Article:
"RBAR is pronounced "ree-bar" and is a "Modenism" for "Row-By-Agonizing-Row".

First step towards the paradigm shift of writing Set Based code:
Stop thinking about what you want to do to a row... think, instead, of what you want to do to a column."

(play on words) "Just because you CAN do something in T-SQL, doesn't mean you SHOULDN'T." --22 Aug 2013

Helpful Links:
How to post code problems
How to post performance problems
Post #446401
Posted Wednesday, January 23, 2008 6:55 AM
Ten Centuries

Ten CenturiesTen CenturiesTen CenturiesTen CenturiesTen CenturiesTen CenturiesTen CenturiesTen Centuries

Group: General Forum Members
Last Login: Monday, November 24, 2014 9:58 AM
Points: 1,406, Visits: 590
I did discover this, but just typed the code!

Cheers,

Phil


Regards,

Phil
Post #446407
Posted Wednesday, January 23, 2008 8:15 AM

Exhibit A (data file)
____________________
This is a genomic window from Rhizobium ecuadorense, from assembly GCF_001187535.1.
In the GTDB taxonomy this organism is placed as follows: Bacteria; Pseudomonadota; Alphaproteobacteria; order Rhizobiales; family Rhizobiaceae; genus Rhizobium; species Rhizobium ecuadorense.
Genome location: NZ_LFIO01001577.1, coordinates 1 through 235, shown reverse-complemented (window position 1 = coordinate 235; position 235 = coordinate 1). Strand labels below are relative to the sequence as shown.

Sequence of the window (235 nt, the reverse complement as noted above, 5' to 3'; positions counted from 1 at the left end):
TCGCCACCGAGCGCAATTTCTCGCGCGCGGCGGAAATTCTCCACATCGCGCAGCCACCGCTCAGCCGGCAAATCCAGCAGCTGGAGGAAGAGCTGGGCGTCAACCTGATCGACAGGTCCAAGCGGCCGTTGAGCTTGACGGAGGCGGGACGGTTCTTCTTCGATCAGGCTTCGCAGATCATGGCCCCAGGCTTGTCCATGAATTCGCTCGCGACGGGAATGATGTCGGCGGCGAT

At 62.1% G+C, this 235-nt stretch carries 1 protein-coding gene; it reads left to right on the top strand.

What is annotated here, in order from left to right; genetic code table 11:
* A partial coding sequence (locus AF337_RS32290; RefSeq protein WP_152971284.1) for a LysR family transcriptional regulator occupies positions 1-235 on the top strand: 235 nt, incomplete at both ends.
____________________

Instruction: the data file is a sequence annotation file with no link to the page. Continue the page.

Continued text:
SSCertifiable

SSCertifiableSSCertifiableSSCertifiableSSCertifiableSSCertifiableSSCertifiableSSCertifiableSSCertifiableSSCertifiable

Group: General Forum Members
Last Login: Yesterday @ 12:21 AM
Points: 6,743, Visits: 8,517
By the way (almost forgot)... they haven't fixed the code windows on this forum, yet. If you just copy and paste, they come out all on one line.

If you put your cursor one line above the code window, click and drag to one line below the code window, copy, paste into Word, replace ^l with ^p, and copy/paste that into SQL, all formatting including leading spaces will be preserved...


hence my little art. "How to handle lost LF/CR when copying [code] - SQL Server Central" at http://www.sqlservercentral.com/articles/SQLServerCentral.com/61520/



Johan


Don't drive faster than your guardian angel can fly ...
but keeping both feet on the ground won't get you anywhere

- How to post Performance Problems
- How to post data/code to get the best help


- How to prevent a sore throat after hours of presenting ppt ?


"press F1 for solution", "press shift+F1 for urgent solution"


Need a bit of Powershell? How about this

Who am I ? Sometimes this is me but most of the time this is me
Post #446464
Posted Wednesday, January 23, 2008 8:39 PM


SSC-Dedicated